December 8, 2016


Filed under Public Statements

Unique opportunity to end genocide in Sudan with priority and action by the new president

WASHINGTON, DC – DECEMBER 9, 2016 – Act for Sudan calls on President-elect Trump to take advantage of the unique opportunity of the start of his new administration to dramatically change the dynamics and effectiveness of U.S. policy on Sudan by implementing a strong policy to end the government-sponsored violence in Sudan, protect civilians, ensure unhindered humanitarian access for those in need, and bring the perpetrators of genocide and mass atrocities to justice at the International Criminal Court.

The opportunity for effecting change in Sudan is amplified by a combination of factors, including increased internal political opposition; effective resistance by rebels united with a vision for a democratic, secular, inclusive Sudan; growing protests by civil society in Sudan due to economic failure brought on by the regime’s incompetent management and prioritization of financing wars against its own people; sustained pressure from U.S. sanctions; and the potential impact of a new, strong U.S. policy on Sudan that supports change, in contrast to the Obama policy that has allowed genocide and mass atrocities to continue in Sudan.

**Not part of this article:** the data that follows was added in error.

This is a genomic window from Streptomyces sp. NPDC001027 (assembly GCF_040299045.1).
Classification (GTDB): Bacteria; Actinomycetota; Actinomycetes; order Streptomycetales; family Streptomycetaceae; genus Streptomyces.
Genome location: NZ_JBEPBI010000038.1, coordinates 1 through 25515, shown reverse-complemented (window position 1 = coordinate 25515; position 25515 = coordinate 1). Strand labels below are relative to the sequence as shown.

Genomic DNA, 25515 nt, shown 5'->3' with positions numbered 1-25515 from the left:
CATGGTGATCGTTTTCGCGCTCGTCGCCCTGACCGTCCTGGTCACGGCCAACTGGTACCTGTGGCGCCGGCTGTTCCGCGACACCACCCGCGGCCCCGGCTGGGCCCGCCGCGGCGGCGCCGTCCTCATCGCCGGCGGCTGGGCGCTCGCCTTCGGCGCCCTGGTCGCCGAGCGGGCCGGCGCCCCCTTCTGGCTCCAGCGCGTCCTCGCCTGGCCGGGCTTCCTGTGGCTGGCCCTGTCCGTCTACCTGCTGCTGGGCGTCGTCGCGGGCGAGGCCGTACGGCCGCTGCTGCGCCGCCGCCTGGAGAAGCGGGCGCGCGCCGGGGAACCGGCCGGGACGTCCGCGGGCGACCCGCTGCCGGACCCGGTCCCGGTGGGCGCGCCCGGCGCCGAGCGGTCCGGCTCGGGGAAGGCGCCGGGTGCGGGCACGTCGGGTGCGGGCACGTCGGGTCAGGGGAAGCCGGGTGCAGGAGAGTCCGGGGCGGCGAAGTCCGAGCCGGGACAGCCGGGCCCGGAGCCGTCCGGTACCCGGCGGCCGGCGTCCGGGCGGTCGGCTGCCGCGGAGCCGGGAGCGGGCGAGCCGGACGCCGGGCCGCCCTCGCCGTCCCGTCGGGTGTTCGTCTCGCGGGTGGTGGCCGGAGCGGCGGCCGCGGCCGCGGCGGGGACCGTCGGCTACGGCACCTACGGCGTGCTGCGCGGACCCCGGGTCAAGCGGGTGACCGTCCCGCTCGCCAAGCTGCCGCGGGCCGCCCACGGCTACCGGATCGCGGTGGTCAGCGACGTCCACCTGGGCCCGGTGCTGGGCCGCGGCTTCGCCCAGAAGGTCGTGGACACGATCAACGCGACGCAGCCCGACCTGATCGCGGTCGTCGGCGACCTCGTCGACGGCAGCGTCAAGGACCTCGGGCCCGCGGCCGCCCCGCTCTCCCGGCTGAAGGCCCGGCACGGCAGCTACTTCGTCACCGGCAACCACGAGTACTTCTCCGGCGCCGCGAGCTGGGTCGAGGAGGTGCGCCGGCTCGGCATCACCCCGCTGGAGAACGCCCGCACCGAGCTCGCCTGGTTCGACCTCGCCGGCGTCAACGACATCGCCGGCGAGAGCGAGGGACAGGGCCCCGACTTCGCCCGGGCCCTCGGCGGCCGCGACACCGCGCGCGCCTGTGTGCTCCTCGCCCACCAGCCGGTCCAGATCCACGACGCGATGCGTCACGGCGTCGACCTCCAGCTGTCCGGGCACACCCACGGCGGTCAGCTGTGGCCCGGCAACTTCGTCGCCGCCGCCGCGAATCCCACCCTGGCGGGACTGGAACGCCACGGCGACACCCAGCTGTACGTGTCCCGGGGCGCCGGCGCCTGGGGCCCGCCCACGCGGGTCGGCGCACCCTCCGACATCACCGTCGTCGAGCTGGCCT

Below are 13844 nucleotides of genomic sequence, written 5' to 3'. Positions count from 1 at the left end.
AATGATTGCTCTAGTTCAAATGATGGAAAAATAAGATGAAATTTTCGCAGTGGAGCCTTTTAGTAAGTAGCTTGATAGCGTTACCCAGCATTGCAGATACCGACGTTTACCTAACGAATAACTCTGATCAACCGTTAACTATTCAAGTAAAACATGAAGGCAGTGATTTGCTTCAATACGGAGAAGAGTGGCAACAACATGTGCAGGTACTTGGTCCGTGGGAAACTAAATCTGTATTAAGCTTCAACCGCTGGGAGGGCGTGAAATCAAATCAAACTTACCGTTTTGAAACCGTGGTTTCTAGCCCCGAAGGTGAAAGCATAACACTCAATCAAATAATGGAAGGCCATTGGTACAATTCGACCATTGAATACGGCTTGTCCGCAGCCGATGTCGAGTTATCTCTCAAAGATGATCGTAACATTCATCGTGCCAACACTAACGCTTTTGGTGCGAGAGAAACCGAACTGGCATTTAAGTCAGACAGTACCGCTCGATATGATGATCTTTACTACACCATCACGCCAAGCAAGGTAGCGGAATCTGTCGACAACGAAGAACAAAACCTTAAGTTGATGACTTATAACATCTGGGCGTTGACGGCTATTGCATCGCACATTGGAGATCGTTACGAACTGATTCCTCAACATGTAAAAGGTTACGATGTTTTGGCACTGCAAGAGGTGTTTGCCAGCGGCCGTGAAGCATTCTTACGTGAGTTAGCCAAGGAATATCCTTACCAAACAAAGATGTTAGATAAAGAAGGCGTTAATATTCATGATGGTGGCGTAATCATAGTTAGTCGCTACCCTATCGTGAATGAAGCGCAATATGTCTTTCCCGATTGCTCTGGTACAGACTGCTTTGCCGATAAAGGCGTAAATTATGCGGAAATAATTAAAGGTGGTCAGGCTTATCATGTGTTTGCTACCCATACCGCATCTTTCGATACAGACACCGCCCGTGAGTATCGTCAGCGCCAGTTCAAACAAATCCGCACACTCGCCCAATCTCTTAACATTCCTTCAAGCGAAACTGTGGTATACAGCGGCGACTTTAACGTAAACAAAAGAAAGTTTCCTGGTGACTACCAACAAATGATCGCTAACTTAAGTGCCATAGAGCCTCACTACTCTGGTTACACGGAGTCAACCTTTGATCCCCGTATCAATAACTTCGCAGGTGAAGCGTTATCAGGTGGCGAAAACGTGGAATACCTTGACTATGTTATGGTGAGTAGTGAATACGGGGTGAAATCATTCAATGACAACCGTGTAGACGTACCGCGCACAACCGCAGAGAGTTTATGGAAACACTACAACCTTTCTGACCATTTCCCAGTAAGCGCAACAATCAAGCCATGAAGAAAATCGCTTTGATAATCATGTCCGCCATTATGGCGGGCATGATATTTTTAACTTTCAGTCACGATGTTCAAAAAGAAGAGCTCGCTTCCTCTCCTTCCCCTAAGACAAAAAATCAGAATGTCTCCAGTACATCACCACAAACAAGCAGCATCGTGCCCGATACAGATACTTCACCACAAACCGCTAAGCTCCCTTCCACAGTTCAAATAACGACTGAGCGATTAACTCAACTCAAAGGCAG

President Obama’s policy on Sudan is a stunning failure that must be corrected by the next president.

The U.S. must implement a new pro-democracy and civilian protection-oriented policy that holistically addresses the root cause of Sudan’s multiple conflicts: the repressive and genocidal Sudan regime.